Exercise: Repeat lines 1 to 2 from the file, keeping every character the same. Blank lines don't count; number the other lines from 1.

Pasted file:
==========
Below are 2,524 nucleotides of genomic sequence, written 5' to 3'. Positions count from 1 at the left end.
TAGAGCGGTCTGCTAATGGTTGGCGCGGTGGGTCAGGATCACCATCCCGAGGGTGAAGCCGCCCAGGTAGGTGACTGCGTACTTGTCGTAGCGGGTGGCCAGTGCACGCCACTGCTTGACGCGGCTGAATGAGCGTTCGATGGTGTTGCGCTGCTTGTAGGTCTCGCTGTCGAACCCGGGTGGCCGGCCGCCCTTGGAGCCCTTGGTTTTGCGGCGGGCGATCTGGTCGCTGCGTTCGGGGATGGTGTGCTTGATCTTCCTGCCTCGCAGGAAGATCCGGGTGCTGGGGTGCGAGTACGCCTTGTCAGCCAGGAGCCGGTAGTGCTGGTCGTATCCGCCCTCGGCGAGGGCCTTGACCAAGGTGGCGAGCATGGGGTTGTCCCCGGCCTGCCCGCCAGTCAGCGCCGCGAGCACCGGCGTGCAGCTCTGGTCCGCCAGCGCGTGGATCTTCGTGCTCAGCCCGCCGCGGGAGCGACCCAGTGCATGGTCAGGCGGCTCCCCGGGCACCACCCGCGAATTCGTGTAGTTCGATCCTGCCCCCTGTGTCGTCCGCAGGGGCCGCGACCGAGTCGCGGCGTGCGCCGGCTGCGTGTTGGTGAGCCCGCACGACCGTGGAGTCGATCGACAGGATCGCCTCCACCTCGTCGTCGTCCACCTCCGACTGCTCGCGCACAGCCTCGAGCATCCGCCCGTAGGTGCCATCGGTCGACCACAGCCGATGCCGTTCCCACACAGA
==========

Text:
Below are 2,524 nucleotides of genomic sequence, written 5' to 3'. Positions count from 1 at the left end.
TAGAGCGGTCTGCTAATGGTTGGCGCGGTGGGTCAGGATCACCATCCCGAGGGTGAAGCCGCCCAGGTAGGTGACTGCGTACTTGTCGTAGCGGGTGGCCAGTGCACGCCACTGCTTGACGCGGCTGAATGAGCGTTCGATGGTGTTGCGCTGCTTGTAGGTCTCGCTGTCGAACCCGGGTGGCCGGCCGCCCTTGGAGCCCTTGGTTTTGCGGCGGGCGATCTGGTCGCTGCGTTCGGGGATGGTGTGCTTGATCTTCCTGCCTCGCAGGAAGATCCGGGTGCTGGGGTGCGAGTACGCCTTGTCAGCCAGGAGCCGGTAGTGCTGGTCGTATCCGCCCTCGGCGAGGGCCTTGACCAAGGTGGCGAGCATGGGGTTGTCCCCGGCCTGCCCGCCAGTCAGCGCCGCGAGCACCGGCGTGCAGCTCTGGTCCGCCAGCGCGTGGATCTTCGTGCTCAGCCCGCCGCGGGAGCGACCCAGTGCATGGTCAGGCGGCTCCCCGGGCACCACCCGCGAATTCGTGTAGTTCGATCCTGCCCCCTGTGTCGTCCGCAGGGGCCGCGACCGAGTCGCGGCGTGCGCCGGCTGCGTGTTGGTGAGCCCGCACGACCGTGGAGTCGATCGACAGGATCGCCTCCACCTCGTCGTCGTCCACCTCCGACTGCTCGCGCACAGCCTCGAGCATCCGCCCGTAGGTGCCATCGGTCGACCACAGCCGATGCCGTTCCCACACAGA